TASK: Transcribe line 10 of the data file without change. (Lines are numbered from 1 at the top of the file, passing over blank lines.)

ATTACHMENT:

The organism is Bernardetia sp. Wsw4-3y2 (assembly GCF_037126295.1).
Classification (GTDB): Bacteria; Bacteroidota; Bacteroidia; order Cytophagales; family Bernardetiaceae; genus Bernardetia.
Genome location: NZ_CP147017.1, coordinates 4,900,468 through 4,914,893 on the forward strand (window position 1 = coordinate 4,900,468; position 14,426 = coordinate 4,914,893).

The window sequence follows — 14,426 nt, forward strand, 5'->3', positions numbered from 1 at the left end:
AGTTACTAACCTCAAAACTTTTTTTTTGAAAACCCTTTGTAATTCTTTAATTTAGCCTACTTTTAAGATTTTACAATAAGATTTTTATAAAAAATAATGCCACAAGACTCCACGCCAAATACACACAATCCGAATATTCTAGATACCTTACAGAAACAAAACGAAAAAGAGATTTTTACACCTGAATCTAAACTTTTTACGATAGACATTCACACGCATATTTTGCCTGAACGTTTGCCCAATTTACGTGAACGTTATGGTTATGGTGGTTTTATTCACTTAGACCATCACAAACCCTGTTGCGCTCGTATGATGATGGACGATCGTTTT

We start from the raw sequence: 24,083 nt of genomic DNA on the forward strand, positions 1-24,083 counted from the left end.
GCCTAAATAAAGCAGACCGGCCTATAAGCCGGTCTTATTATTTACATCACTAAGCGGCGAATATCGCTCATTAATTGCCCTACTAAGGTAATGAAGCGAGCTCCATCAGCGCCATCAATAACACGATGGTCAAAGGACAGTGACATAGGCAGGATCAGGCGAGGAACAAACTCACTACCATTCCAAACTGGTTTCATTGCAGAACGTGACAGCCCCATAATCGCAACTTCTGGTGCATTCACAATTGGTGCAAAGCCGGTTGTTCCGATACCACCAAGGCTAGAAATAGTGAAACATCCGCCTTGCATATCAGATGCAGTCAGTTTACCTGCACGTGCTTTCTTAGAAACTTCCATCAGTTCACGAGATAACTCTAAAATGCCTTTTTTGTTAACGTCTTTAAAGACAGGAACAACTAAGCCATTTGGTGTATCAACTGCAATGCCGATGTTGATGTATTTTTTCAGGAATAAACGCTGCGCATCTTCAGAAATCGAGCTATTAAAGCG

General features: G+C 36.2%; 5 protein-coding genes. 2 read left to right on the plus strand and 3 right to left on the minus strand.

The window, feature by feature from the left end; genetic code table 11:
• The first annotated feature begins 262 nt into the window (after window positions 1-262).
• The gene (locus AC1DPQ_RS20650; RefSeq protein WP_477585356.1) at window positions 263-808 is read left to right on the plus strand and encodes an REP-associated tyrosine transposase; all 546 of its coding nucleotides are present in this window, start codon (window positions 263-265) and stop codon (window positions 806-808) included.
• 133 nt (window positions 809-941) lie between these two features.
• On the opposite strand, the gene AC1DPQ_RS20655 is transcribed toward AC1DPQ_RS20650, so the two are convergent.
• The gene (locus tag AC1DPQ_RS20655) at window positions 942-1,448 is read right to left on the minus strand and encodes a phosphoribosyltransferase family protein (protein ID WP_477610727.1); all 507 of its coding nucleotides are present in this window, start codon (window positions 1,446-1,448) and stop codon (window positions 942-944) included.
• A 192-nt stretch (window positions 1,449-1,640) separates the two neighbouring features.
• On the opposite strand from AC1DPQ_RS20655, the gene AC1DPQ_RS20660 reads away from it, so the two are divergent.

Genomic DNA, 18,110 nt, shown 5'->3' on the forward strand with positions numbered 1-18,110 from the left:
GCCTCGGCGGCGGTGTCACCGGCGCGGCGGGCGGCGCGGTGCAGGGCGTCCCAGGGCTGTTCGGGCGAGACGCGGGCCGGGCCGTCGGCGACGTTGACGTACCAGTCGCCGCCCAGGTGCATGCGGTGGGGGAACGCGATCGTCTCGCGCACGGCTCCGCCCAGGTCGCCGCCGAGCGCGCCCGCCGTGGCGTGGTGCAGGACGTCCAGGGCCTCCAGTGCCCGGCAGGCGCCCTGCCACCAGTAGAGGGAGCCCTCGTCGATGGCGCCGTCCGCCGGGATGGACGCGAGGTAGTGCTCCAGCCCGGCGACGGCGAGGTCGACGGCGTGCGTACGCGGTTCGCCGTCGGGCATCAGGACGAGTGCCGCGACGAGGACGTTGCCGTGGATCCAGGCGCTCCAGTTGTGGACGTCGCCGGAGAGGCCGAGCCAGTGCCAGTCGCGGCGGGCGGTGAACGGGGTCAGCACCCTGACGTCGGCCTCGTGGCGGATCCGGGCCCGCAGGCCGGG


• The first annotated feature begins 262 nt into the window (after window positions 1-262).